flutiefan02 has definitely a simplistic approach; he takes all gross revenue and he assumes that the football operations are between 15 and 16 millions,hence his surplus of $16 millions.
Yes,the 2011 gross revenue of the Riders were roughly at $38.1 millions,but these revenue included roughly $10.3 millions in merchandise,$6.0 millions in sponsorship,$3.6 millions in concessions,etc,etc.; these gross revenue were partially offset by expenses of roughly $7.1 in merchandise,$2.0 millions in concessions and $238,010 in sponsorship. Like we say,in order to make ,oney you have to spend money. In flutiefan02 simplistic approach, the gross revenue of roughly $10.3 millions in merchandise is a surplus of $10.3 millions; he forgets the costs of $7.1 millions to purchase the merchandise. Same "raisonnement" with sponsorship,concessions,etc.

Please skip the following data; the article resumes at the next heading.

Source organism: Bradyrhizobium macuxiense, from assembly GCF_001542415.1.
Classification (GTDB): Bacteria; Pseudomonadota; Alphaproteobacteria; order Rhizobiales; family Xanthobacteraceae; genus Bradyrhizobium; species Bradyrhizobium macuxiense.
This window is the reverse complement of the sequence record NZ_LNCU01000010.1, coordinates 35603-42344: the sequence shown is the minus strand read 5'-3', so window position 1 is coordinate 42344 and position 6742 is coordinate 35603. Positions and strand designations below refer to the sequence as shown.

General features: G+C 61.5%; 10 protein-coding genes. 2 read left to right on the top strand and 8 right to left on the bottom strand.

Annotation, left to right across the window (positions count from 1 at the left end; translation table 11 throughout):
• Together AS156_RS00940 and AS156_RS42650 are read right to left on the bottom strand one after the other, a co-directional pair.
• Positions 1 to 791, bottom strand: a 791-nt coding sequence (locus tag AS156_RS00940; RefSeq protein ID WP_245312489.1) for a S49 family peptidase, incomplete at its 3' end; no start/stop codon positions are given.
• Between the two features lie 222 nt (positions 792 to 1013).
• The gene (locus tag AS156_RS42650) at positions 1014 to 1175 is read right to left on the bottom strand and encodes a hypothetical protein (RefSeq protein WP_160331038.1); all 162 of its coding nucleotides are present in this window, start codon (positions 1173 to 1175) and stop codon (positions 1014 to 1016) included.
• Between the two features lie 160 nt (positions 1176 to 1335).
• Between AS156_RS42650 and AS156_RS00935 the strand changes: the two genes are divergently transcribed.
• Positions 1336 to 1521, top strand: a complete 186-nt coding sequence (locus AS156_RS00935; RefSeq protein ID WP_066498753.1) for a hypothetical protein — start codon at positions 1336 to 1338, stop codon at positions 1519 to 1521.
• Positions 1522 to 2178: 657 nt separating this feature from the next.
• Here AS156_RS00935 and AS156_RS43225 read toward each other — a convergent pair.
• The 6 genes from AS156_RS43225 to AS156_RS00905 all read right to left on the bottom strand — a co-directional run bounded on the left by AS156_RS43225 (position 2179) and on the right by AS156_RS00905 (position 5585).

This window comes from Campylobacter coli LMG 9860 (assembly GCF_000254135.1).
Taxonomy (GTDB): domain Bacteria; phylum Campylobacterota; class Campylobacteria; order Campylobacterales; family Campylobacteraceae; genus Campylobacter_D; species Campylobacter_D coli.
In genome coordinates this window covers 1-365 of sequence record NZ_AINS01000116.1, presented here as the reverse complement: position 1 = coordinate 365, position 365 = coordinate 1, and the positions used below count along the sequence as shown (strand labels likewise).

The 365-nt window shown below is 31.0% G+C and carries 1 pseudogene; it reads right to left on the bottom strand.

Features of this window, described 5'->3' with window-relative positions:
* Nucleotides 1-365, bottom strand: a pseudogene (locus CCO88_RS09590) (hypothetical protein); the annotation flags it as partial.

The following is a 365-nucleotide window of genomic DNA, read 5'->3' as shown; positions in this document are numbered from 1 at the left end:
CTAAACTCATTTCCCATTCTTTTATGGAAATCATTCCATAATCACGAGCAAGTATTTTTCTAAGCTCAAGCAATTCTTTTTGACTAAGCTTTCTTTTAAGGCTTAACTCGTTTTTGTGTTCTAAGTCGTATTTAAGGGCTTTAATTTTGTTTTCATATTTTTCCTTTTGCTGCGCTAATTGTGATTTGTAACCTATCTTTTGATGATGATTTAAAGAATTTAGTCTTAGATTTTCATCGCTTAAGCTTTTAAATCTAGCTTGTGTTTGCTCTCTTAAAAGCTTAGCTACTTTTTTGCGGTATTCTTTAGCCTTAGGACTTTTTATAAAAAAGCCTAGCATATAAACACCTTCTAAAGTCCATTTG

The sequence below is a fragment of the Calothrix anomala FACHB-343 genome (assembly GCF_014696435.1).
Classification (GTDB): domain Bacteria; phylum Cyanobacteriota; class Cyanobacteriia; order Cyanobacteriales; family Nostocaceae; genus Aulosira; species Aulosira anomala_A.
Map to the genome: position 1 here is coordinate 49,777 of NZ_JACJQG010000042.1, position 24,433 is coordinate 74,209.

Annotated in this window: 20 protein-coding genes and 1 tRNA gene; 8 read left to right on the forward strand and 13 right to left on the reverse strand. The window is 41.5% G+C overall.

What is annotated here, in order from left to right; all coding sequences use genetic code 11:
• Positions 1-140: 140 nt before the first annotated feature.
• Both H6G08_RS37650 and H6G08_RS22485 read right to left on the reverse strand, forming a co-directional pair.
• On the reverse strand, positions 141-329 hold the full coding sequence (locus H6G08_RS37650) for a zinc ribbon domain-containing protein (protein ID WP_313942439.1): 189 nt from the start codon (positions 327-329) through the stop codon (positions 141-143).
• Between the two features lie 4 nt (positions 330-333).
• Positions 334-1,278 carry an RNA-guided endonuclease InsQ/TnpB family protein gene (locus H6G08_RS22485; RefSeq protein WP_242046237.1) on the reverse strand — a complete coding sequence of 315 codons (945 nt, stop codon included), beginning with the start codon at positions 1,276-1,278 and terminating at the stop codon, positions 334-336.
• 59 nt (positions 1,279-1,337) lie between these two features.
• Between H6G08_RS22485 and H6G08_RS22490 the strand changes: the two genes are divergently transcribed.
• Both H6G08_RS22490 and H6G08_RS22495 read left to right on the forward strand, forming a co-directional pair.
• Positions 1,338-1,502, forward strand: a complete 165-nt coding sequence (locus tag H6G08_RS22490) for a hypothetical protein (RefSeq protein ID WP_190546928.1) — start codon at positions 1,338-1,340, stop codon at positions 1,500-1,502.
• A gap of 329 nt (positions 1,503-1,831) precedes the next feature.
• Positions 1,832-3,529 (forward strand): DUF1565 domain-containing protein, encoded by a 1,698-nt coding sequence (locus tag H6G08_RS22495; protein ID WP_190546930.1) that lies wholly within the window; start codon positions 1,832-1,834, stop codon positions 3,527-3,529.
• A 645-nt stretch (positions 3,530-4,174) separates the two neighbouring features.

For the Riders,the exact excesses of revenue over expenses were at $6,588,980 in 2011 and $3,148500 in 2010. Good results and envy of all other CFL teams but quite different than flutiefan02 numbers. With flutiefan02 numbers, the CFL should pay TSN to broadcast the games rather than the opposite.
The Eskimos had excesses of revenue over expenses of $637,806 in 2011 and $173,813 in 2010,excluding Grey Cup game.
The Bombers had excesses of revenue over expenses of $3,014,592 in 2011 and $697,639 in 2010.
While I don't have numbers/facts to prove what I write, I am under the impression that Toronto,Hamilton,probably Montreal and even BC lost money in 2010 and 2011. For BC, it excludes the Grey Cup game. I do know for a fact that in order to operate without losses all these teams have to average close to 25,000 paying customers per game. It is imperative, for the "survie" of some of these teams, that what TSN pays has to be no less than $30. millions and as much as $36.millions a year once the current agreement expires.-end of 2013- I expect it to be between $30 and $32 millions.